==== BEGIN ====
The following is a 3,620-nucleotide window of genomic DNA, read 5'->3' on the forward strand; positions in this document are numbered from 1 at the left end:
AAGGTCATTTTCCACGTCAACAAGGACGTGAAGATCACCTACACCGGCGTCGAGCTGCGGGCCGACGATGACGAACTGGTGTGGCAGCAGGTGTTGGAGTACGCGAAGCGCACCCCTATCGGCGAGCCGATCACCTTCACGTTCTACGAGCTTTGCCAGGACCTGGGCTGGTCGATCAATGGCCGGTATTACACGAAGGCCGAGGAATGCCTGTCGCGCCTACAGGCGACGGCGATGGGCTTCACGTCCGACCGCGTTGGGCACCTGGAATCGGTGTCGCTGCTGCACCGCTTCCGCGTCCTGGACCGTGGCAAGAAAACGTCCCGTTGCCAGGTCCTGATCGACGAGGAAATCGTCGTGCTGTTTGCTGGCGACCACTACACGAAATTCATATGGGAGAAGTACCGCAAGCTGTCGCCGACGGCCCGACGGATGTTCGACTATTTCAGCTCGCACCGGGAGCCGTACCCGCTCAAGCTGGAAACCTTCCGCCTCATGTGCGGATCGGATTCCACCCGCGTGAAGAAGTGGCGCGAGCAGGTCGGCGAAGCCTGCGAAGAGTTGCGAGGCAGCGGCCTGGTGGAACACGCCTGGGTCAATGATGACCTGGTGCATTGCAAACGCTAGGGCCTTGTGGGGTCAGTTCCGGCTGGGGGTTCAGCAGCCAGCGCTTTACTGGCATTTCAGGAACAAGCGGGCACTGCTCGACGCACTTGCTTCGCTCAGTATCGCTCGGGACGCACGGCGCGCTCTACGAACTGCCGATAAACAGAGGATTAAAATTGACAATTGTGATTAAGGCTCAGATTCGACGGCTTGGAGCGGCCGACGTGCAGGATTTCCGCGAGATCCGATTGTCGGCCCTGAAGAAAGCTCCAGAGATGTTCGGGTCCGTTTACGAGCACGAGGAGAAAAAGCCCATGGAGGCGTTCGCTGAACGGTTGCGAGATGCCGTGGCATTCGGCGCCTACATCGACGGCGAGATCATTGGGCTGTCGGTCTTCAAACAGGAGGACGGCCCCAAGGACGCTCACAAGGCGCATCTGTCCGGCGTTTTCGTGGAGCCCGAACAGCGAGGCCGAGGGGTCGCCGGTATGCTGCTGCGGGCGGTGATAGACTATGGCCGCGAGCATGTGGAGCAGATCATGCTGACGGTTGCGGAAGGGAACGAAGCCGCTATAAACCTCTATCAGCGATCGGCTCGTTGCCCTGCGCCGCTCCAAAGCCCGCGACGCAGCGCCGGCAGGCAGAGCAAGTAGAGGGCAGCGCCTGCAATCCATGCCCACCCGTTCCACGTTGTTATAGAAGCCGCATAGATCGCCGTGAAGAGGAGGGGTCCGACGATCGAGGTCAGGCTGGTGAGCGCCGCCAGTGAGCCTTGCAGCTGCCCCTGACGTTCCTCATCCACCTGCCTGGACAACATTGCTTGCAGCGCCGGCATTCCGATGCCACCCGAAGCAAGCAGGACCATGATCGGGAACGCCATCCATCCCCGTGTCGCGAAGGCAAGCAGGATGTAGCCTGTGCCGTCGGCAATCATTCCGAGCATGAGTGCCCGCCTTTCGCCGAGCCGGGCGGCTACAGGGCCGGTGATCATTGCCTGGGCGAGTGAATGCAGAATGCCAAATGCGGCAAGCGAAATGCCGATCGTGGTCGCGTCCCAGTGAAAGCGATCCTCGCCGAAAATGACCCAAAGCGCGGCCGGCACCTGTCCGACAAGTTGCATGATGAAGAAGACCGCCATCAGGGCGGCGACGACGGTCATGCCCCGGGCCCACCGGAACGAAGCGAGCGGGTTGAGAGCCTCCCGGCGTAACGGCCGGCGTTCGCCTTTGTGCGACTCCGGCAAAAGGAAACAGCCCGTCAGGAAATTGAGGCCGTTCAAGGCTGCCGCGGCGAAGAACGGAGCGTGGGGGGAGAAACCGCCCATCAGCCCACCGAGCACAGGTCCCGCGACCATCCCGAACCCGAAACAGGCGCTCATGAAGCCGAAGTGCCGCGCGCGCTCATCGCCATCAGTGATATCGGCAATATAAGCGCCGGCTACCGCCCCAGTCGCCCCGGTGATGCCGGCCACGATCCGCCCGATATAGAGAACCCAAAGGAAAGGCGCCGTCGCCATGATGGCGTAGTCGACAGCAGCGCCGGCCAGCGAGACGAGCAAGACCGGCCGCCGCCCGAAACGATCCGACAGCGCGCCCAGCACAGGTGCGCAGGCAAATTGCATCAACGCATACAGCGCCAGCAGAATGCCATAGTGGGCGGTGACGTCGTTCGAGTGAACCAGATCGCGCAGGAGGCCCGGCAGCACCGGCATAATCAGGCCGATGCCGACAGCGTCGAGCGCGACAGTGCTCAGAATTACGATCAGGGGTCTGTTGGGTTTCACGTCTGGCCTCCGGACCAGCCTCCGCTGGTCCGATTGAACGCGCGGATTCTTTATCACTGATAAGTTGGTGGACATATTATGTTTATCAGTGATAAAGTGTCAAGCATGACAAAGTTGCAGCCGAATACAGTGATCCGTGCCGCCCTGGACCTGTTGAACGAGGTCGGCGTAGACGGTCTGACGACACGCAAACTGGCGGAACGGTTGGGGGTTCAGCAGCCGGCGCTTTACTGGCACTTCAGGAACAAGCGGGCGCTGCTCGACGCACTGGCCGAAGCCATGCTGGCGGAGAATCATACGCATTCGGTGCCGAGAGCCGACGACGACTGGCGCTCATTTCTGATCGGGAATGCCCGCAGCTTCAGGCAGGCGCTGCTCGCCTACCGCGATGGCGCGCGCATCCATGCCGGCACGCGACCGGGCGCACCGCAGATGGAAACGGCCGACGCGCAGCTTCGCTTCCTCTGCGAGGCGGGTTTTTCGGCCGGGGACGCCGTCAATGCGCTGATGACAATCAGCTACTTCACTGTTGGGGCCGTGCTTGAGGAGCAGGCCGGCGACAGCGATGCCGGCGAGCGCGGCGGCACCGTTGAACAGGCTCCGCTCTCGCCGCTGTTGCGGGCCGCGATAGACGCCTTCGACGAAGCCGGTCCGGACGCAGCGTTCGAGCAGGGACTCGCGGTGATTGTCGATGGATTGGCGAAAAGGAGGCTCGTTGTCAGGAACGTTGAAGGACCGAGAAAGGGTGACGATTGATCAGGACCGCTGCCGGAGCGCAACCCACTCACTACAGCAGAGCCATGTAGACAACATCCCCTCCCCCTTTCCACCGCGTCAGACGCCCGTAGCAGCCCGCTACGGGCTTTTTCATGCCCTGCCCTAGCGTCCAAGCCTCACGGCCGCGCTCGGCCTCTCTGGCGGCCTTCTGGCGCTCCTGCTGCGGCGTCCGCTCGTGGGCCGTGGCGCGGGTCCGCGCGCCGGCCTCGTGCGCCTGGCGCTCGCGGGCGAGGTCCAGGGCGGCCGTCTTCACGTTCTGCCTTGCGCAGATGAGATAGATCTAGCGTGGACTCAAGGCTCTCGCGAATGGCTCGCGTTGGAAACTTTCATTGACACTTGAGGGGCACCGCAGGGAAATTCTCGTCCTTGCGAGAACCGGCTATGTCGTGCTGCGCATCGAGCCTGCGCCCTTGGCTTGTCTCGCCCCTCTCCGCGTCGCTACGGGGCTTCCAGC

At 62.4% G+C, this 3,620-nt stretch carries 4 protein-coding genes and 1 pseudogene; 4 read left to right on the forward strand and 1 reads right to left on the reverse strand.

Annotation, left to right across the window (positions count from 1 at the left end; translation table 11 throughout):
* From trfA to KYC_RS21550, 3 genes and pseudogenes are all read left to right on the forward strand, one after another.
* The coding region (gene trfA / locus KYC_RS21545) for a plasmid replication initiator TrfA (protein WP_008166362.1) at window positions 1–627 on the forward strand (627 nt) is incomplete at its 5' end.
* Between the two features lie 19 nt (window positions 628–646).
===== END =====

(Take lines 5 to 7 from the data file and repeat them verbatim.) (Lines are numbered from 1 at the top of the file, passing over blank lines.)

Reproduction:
* From trfA to KYC_RS21550, 3 genes and pseudogenes are all read left to right on the forward strand, one after another.
* The coding region (gene trfA / locus KYC_RS21545) for a plasmid replication initiator TrfA (protein WP_008166362.1) at window positions 1–627 on the forward strand (627 nt) is incomplete at its 5' end.
* Between the two features lie 19 nt (window positions 628–646).